Cara Finnegan is a writer, teacher, and historian of photography. Her books and essays explore the role of photography as a tool for public life. Her latest book is Making Photography Matter: A Viewer's History from the Civil War to the Great Depression (University of Illinois Press, 2015), which won the National Communication Association's 2016 Winans-Wichelns Memorial Award for Distinguished Scholarship in Rhetoric and Public Address. It will be published in paperback in August 2017.
Finnegan's ideas about photography have been featured in a variety of publications in the fields of Communication and U.S. History, as well as in popular media outlets such as CBS, BBC, Chicago Public Radio, Vox, Le Monde, and Reuters. She also regularly moderates the Reading the Pictures Salon, a real-time, online discussion where photojournalists, political commentators, and academics explore how photography is used to frame contemporary social and political issues.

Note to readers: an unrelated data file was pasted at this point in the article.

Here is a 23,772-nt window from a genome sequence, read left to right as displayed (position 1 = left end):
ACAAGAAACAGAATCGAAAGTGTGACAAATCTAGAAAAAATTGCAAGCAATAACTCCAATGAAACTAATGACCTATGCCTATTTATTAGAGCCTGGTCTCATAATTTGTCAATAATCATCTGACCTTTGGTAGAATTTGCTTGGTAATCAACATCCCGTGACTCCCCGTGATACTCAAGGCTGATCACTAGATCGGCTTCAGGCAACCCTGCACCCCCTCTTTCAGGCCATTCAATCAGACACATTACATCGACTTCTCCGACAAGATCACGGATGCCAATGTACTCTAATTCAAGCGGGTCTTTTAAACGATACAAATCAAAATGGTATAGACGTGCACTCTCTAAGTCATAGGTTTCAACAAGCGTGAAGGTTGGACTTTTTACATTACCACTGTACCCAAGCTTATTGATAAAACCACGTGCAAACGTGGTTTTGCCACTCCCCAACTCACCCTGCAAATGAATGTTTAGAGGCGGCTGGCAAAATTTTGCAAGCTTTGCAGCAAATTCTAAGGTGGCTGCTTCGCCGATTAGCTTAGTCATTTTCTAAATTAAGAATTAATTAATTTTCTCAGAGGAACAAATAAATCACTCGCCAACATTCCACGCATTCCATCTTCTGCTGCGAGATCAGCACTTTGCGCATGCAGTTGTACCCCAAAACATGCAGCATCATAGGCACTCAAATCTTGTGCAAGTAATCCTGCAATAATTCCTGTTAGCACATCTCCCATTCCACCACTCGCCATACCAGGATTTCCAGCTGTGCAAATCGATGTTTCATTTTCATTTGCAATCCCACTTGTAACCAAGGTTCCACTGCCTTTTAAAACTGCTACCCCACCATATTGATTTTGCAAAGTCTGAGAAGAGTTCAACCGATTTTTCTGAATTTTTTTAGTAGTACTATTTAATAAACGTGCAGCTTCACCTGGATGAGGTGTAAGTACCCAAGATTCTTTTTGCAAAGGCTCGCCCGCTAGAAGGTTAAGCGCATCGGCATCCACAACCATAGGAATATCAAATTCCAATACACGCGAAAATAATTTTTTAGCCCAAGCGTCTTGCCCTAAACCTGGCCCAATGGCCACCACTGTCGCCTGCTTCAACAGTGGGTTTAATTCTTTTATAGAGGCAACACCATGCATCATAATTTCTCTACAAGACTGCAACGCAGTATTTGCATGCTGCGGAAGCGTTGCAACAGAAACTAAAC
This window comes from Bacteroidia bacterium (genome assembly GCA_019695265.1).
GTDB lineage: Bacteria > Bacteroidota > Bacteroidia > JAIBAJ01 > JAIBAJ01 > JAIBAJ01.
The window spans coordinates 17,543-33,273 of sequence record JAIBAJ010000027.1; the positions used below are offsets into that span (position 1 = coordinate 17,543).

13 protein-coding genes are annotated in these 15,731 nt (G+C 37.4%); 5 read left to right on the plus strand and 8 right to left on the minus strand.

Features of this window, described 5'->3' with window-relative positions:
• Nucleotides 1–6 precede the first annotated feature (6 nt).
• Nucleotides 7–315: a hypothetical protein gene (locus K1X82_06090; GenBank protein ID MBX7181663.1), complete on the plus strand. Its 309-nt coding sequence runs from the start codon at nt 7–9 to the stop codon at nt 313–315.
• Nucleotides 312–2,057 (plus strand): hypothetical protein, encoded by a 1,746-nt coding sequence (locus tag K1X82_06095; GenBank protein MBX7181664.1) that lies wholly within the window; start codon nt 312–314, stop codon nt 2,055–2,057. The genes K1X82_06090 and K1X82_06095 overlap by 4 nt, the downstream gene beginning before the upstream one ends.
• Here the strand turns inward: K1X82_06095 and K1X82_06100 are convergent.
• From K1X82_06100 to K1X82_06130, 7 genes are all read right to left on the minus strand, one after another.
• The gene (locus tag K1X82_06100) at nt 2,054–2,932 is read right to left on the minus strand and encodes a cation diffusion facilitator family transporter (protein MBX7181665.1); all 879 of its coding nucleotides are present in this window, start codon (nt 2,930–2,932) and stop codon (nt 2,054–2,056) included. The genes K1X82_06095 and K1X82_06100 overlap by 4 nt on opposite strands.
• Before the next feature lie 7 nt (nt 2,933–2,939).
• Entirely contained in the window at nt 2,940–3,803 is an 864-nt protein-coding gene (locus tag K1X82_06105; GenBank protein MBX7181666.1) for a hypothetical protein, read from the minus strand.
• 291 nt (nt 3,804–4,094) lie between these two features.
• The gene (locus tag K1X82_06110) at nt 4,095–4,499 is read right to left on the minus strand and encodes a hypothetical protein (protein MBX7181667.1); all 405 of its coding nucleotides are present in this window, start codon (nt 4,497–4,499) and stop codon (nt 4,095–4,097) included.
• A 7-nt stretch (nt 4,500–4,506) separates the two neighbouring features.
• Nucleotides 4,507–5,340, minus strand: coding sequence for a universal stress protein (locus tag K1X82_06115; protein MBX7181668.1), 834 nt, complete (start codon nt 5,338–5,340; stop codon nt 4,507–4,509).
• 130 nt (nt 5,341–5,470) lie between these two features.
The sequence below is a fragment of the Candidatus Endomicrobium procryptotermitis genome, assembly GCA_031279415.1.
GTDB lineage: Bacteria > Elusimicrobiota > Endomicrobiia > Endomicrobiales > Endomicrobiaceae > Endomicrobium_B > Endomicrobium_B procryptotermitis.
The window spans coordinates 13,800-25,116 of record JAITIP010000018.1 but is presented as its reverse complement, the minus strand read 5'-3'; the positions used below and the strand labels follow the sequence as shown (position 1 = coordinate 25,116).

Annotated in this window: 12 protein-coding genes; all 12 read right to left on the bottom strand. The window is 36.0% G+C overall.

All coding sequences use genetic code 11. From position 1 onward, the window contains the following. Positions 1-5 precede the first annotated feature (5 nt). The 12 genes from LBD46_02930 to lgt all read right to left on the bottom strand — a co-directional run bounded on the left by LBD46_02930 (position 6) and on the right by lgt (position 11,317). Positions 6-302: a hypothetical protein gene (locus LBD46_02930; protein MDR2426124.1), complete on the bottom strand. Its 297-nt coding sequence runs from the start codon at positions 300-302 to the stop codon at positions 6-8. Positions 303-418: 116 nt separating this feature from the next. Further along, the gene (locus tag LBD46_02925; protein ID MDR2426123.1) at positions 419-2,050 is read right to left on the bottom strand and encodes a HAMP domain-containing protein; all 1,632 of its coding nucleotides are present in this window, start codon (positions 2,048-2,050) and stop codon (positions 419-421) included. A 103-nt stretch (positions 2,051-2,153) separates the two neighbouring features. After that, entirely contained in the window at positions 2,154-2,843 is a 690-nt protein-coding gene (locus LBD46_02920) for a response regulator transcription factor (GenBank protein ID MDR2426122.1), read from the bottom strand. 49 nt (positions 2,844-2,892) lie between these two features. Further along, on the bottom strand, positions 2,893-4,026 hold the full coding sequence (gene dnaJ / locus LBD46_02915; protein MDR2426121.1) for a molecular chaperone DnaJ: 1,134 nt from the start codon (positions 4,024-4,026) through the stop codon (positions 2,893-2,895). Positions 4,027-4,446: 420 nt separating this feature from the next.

A native of Saint Paul, Minnesota, Finnegan received her B.A. from the University of St. Thomas in 1992, her M.A. from the University of Maine in 1995, and her Ph.D. from Northwestern University in 1999. A member of the faculty of the University of Illinois at Urbana-Champaign since 1999, she is currently a Conrad Humanities Scholar in the College of Liberal Arts and Sciences and Professor of Communication. She holds affiliated appointments in Art History, Gender and Women's Studies, and the Center for Writing Studies.
Finnegan currently holds a 2016-17 National Endowment for the Humanities (NEH) Fellowship to support work on her latest book project, American Presidents and the History of Photography from the Daguerreotype to the Digital Revolution.
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